Cultural Appreciation vs Cultural Appropriation: An interview with the founder of Reclaim the Bindi

In an increasingly globalised world, where people of diverse backgrounds have intertwined and the transfer of cultures is rampant, is there a difference between cultural appreciation and appropriation?

“Cultural appropriation is extremely harmful as it is a manifestation of racism” says the founder of the #reclaimthebindi movement. Cultural appropriation is the use of elements of minority culture by members of a mainstream audience who do not belong to that culture, without the invitation or permission of use – which often leads to the “stripping of its identity and significance as well as a wrongful oppression of minority culture”.

Reclaim the Bindi is a bold online movement, which was started in 2014, to provide a “safe space” for the “empowerment and reclaiming of South Asian culture”. The movement calls for the termination of the use of cultural, religious and spiritual artefacts by those who do not associate with the group to whom these artefact are sacred or significant. Today, #reclaimthebindi is a multi-social-media spanning movement.

“It started on Tumblr and then I decided to operate on other social media platforms”. The movement is available for all to take part in, regardless of their choice of social media platform.

The movement came about from the founder’s own frustration of a lack of platform or discussion about the wrongfulness of cultural appropriation. The anonymous found of #reclaimthebindi was inspired by South Asian blogger Anjana Raj of Banglebanger’s post titled ‘Reclaim the Bindi’. The phrase really resonated with me and my feelings about cultural appropriation.

According to the founder, the bindi is “of religious significance to Hindus” . Such cultural artefacts of religious and cultural significance “are not exotic” and “wearing a bindi to appear ‘boho’, ‘grunge’, ‘hipster’, or any other reason that is not cultural or religious” is simply disrespectful.

The founder of the movement chose to remain anonymous because she wanted to provide a platform for “empowering and reclaiming South Asian culture” without becoming “the face of the campaign or imposing her own personal opinions and beliefs”.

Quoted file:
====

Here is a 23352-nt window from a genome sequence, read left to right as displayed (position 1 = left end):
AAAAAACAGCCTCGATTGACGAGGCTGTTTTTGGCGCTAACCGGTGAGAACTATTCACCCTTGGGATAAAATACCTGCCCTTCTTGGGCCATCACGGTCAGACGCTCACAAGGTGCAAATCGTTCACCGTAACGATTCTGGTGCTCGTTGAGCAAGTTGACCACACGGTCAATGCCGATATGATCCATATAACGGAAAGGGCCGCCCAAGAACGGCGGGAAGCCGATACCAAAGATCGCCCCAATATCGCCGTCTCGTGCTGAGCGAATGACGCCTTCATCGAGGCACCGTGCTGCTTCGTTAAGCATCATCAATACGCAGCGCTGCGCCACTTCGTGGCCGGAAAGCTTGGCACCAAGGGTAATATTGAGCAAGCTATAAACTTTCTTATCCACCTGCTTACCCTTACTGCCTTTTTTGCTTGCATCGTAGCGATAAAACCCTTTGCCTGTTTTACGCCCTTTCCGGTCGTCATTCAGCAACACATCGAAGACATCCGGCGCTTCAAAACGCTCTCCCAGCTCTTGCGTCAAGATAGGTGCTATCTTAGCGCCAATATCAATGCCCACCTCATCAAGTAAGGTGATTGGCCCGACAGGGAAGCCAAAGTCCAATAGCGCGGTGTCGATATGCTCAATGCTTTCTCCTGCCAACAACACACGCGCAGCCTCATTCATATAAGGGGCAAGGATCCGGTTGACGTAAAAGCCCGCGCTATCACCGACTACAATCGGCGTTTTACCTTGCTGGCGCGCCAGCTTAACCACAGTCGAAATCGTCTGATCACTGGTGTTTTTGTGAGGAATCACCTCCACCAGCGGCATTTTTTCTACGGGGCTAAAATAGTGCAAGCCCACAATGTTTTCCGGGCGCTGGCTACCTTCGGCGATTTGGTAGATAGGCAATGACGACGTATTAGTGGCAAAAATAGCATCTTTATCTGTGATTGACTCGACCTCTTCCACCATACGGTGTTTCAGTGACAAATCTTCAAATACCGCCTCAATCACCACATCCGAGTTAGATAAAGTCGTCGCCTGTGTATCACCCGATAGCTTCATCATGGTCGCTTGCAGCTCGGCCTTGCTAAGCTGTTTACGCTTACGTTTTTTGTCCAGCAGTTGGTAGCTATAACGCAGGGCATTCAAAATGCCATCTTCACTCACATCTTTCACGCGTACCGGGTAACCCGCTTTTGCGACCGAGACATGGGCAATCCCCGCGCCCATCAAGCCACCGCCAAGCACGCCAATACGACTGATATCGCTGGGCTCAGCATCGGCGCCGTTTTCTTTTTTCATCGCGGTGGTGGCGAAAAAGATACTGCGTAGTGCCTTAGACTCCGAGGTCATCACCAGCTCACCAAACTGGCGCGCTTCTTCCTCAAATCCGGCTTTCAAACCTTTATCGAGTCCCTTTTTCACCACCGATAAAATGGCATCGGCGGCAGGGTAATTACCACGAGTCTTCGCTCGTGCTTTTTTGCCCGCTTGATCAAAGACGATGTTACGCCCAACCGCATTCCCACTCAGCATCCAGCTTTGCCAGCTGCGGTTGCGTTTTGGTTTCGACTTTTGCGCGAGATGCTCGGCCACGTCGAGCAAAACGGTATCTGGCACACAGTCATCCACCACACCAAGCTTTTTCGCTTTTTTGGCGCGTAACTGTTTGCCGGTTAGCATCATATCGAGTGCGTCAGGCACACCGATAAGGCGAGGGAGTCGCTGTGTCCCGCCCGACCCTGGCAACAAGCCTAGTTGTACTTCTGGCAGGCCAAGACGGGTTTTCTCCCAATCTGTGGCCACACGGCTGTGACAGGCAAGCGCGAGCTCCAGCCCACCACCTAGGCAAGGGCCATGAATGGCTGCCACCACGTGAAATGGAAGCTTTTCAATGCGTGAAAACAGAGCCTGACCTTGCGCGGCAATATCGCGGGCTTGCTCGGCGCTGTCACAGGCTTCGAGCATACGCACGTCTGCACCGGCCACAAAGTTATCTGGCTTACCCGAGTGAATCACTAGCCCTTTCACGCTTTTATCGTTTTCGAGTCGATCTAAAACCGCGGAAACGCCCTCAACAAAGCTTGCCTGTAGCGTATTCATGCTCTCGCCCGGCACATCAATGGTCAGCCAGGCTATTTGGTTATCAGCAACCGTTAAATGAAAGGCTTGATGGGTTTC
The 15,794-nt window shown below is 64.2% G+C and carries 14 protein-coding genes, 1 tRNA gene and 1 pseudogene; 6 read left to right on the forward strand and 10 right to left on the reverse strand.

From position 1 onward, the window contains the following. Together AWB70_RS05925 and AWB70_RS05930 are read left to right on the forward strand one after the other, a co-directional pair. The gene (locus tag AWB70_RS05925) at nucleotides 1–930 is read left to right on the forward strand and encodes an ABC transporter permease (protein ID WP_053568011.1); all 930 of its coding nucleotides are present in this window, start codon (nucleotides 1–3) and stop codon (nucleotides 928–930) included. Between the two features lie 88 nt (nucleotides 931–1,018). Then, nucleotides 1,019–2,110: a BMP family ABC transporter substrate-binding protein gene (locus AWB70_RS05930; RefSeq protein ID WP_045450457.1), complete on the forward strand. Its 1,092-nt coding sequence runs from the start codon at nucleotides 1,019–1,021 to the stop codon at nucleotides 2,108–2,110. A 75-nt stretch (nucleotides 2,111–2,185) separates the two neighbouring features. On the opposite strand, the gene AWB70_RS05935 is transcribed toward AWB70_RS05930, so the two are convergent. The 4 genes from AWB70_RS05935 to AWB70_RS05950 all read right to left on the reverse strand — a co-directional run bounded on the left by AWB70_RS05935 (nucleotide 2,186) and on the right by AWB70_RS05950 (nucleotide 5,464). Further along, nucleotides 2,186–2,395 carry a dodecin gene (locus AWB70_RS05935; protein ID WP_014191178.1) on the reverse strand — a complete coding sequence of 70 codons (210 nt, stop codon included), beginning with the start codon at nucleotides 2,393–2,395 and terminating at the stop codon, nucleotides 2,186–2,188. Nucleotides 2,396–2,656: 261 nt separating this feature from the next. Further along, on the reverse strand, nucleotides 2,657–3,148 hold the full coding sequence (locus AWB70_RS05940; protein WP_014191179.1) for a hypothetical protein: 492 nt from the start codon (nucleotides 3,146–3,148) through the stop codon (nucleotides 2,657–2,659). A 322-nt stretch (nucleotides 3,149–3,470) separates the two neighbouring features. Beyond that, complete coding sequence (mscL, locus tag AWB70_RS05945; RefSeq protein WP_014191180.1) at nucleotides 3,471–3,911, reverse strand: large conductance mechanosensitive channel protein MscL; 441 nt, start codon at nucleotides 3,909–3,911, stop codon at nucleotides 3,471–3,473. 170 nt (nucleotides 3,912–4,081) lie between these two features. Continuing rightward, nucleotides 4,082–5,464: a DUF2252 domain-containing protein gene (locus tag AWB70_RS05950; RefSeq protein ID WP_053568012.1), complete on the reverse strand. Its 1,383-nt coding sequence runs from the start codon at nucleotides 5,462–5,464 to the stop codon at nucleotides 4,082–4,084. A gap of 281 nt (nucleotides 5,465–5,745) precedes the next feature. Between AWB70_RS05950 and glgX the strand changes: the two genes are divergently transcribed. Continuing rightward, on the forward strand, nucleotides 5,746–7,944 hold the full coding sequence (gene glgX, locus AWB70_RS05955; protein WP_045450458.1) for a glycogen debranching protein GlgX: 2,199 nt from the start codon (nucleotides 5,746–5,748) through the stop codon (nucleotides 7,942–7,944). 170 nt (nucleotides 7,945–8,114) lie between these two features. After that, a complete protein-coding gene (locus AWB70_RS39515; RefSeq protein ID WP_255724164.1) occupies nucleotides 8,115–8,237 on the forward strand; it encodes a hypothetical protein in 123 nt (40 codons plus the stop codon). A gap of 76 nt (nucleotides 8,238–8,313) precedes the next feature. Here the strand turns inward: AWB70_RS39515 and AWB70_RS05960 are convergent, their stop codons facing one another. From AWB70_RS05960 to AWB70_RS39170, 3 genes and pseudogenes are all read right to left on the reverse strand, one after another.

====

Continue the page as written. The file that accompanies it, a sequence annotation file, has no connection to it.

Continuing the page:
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Image Source: Instagram – @reclaimthebindi and @stargirllilac


Cultural appropriation is not the same as cultural appreciation or cultural exchange. The founder of Reclaim the Bindi states that the difference between the two is “very situation based”. If one truly appreciates a culture, they will find “respectful and genuine ways to understand and engage with the culture”.

Whereas, cultural appropriation is the manifestation of the ignorance of the power dynamic in which members of a dominant culture take elements from a culture of people who have been systematically oppressed by that very same dominant group.

If a cultural artefact is used “out of context or for aesthetic purposes to appear ‘hipster’ or ‘indie’ – that’s cultural appropriation, and 9 times out of 10, it is harmful”.

However, calling out appropriators can be controversial and “it is very important to know when and how to approach this issue”.

I only bring it up with people I know, who are familiar with the concept, or who I know would take the time to understand what I am trying to say. It can be really counterproductive to yell at a stranger on a sidewalk that something they’re wearing is appropriative. It is also important not to jump to conclusions.

Further, the burden does not lie on people of colour to let mainstream audiences know how they can and cannot appreciate a culture. The onus ultimately lies on the person donning something that may lead to controversy – “why not google it” or “watch a film and educate yourself”.

While the movement has had an overwhelmingly positive response from the South Asian community, some have exerted that cultural appropriation is not a “big deal”

Those who say that cultural appropriation is not a ‘big deal’ don’t understand the racism or bullying tied to it.

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Image Source: Instagram – @reclaimthebindi and @therealslimshadyyy

While the #reclaimthebindi movement remains pivotal in starting a conversation about cultural appropriation, the founder says that she has “a lot of issues to tackle” such as “antiblackness, casteism, and colourism”.

Thank you #reclaimthebindi for starting a powerful conversation on the significance of cultural artefacts to one’s sense of identity.

Stay educated and keep up with #reclaimthebindi on Instagram, Tumblr and Twitter.

Feature Image Source: @reclaimthebindi

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